• In addition to quantitative subsidies, these multinational corporations advocate for qualitative subsidies.
      • In a peaceful industrial environment with access to cheap and skilled labour, employers prefer weak or no unions.
      • While India pays the price for training the workforce, multinational corporations profit.
      • This slow path to development taken by the majority of capitalistic businesses results in a race to the bottom.
    • Despite the fact that these businesses tend to offer highly skilled positions, which contribute to an increase in the number of unemployed people, they do not significantly lower unemployment rates.
    • Increasing the number of hours worked per day while maintaining the eight-hour rule is a common request.
  • For instance, Karnataka has raised the daily work limit to 12 hours while still adhering to the weekly limit of 48 hours.
    • The system is also changing from a three-shift system to a two-shift system.

Economic Justification:

  • The employee spends about nine hours per day in the factory.
    • The businesses believe that maximising the time that employees spend in the factory will increase production.
    • They would be able to reduce their travel expenses and transaction costs.
  • Since some workers must travel two hours to get to work, it is likely that they will be away from home for at least 14 hours.
    • It can be challenging, even for younger workers, to work 12 hours and travel 2 hours each day for four consecutive days.
  • Marginal productivity will eventually decline, possibly to the detriment of employers.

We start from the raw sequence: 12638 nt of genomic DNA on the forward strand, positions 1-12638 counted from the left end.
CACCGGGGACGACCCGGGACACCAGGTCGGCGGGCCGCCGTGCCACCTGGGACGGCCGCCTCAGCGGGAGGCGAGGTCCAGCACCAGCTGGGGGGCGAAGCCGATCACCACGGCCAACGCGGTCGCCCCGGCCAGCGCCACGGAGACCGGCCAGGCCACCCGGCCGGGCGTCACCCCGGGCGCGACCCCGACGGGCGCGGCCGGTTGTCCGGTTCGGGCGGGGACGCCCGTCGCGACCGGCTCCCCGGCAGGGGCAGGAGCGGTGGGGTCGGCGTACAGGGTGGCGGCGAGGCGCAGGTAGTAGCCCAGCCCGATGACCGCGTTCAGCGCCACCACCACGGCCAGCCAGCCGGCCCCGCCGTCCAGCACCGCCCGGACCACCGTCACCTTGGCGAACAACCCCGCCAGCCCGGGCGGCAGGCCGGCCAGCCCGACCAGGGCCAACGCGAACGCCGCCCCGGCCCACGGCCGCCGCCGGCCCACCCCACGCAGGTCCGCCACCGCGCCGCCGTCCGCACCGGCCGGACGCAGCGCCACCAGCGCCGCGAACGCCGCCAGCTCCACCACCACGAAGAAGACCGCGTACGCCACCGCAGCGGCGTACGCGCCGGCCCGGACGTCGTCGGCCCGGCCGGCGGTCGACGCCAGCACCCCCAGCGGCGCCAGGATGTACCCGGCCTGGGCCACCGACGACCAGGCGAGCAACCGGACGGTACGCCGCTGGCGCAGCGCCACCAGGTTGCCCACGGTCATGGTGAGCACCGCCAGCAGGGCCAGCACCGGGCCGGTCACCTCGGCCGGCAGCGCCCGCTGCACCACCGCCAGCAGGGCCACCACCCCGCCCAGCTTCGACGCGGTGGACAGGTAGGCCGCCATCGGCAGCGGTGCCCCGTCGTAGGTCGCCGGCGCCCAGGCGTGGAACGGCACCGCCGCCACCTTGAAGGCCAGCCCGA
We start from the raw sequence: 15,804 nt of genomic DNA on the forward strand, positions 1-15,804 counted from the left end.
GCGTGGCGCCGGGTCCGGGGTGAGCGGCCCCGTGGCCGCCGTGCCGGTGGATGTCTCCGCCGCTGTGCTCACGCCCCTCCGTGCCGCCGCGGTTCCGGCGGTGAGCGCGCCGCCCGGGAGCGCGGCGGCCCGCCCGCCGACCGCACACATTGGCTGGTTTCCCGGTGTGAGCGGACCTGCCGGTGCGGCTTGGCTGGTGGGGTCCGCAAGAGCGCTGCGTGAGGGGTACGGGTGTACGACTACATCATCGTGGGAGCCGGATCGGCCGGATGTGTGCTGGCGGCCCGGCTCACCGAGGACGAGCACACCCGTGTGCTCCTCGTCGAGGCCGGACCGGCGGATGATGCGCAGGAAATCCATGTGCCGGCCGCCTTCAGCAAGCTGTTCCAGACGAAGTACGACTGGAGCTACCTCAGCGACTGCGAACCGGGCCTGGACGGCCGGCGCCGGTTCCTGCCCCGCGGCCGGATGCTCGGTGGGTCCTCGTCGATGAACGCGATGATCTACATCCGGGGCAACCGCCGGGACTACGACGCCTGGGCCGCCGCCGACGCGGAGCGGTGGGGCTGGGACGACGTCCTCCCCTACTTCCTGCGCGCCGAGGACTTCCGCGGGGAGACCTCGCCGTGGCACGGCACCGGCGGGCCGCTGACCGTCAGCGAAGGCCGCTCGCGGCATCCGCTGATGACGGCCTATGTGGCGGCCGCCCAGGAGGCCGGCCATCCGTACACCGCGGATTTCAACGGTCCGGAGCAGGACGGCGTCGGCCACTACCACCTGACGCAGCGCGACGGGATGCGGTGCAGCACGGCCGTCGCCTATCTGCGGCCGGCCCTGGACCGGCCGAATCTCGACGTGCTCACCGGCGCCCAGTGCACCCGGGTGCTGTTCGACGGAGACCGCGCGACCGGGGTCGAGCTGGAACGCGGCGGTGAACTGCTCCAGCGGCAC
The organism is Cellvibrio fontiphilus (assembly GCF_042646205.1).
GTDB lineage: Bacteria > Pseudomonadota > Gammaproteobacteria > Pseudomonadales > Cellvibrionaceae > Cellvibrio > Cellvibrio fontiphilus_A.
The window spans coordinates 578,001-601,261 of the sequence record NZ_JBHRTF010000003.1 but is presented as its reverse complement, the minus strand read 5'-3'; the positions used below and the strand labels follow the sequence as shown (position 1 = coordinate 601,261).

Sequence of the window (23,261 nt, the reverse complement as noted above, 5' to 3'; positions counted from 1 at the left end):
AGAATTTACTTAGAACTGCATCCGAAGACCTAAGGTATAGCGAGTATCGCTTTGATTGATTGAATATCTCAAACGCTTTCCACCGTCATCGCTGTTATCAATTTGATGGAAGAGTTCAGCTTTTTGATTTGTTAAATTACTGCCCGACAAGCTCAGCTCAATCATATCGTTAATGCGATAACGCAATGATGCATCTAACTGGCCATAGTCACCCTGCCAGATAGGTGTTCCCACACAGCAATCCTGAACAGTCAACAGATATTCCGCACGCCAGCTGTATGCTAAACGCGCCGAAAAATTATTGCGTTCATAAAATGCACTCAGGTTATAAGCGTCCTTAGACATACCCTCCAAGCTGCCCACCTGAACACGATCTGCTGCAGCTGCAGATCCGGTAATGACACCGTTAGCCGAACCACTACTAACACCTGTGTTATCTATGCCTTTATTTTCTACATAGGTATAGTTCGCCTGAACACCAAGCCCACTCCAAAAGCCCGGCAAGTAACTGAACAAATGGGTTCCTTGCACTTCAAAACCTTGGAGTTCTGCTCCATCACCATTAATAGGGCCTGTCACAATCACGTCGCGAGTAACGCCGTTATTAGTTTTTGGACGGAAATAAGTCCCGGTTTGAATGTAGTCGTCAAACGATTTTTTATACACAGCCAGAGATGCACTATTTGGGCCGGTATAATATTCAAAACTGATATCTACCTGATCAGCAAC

• Workers who are older become less productive, extremely tired, and more likely to be involved in workplace accidents.

Way Ahead:

  • In the name of business convenience, we are turning the clock back to the 19th century by increasing working hours and ensuring job insecurity.
  • States can change labour laws with little opposition because of the lack of political cohesion and trade union cooperation.
  • Human resources professionals are employed by businesses who advocate for a work-life balance but remain silent when employees are treated poorly.
  • The rule of law should be applied to business in accordance with the principles of justice and equity that form the cornerstones of our Constitution.
  • That will guarantee a vishwas-filled environment and call upon the animal spirits required for explosive growth.
  • Governments, capital, and labour are the three main stakeholders, and each of their interests must converge.
    • Each of these parties involved has personal interests that might not necessarily line up with the objectives of economic performance.
  • In order to achieve the objectives of industrial policy and labour right protection, governments at various levels must assume responsibility for coordinating and disciplining the stakeholders.
  • The Union government is not overly concerned about the delay in the new labour codes’ implementation.
  • This May Day, trade unions have many reasons to be concerned.


As a reminder of the significant role the working class has played in our society, Labour Day is observed all over the world to promote awareness of workers’ rights and protect them from exploitation.

March 2024